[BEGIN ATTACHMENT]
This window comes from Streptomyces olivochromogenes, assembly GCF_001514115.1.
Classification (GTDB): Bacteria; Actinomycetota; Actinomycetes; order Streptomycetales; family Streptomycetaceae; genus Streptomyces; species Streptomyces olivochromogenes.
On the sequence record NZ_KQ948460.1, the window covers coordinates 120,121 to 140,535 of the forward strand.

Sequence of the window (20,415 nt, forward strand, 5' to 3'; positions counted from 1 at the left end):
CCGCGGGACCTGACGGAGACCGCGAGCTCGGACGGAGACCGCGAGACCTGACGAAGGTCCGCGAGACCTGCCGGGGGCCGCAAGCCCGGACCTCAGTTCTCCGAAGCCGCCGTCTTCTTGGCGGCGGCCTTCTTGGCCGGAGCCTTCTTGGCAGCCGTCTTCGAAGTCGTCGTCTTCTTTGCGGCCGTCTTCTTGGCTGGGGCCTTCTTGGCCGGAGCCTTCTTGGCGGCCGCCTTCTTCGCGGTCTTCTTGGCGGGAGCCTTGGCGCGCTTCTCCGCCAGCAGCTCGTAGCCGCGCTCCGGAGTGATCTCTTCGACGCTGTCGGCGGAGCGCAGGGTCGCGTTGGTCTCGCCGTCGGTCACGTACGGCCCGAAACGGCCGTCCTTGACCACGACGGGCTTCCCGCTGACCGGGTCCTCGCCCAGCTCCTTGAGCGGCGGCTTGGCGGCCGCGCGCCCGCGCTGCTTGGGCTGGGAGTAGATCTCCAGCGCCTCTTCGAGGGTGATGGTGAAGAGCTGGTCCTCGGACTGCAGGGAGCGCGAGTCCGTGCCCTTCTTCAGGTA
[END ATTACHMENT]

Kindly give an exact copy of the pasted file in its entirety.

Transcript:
This window comes from Streptomyces olivochromogenes, assembly GCF_001514115.1.
Classification (GTDB): Bacteria; Actinomycetota; Actinomycetes; order Streptomycetales; family Streptomycetaceae; genus Streptomyces; species Streptomyces olivochromogenes.
On the sequence record NZ_KQ948460.1, the window covers coordinates 120,121 to 140,535 of the forward strand.

Sequence of the window (20,415 nt, forward strand, 5' to 3'; positions counted from 1 at the left end):
CCGCGGGACCTGACGGAGACCGCGAGCTCGGACGGAGACCGCGAGACCTGACGAAGGTCCGCGAGACCTGCCGGGGGCCGCAAGCCCGGACCTCAGTTCTCCGAAGCCGCCGTCTTCTTGGCGGCGGCCTTCTTGGCCGGAGCCTTCTTGGCAGCCGTCTTCGAAGTCGTCGTCTTCTTTGCGGCCGTCTTCTTGGCTGGGGCCTTCTTGGCCGGAGCCTTCTTGGCGGCCGCCTTCTTCGCGGTCTTCTTGGCGGGAGCCTTGGCGCGCTTCTCCGCCAGCAGCTCGTAGCCGCGCTCCGGAGTGATCTCTTCGACGCTGTCGGCGGAGCGCAGGGTCGCGTTGGTCTCGCCGTCGGTCACGTACGGCCCGAAACGGCCGTCCTTGACCACGACGGGCTTCCCGCTGACCGGGTCCTCGCCCAGCTCCTTGAGCGGCGGCTTGGCGGCCGCGCGCCCGCGCTGCTTGGGCTGGGAGTAGATCTCCAGCGCCTCTTCGAGGGTGATGGTGAAGAGCTGGTCCTCGGACTGCAGGGAGCGCGAGTCCGTGCCCTTCTTCAGGTA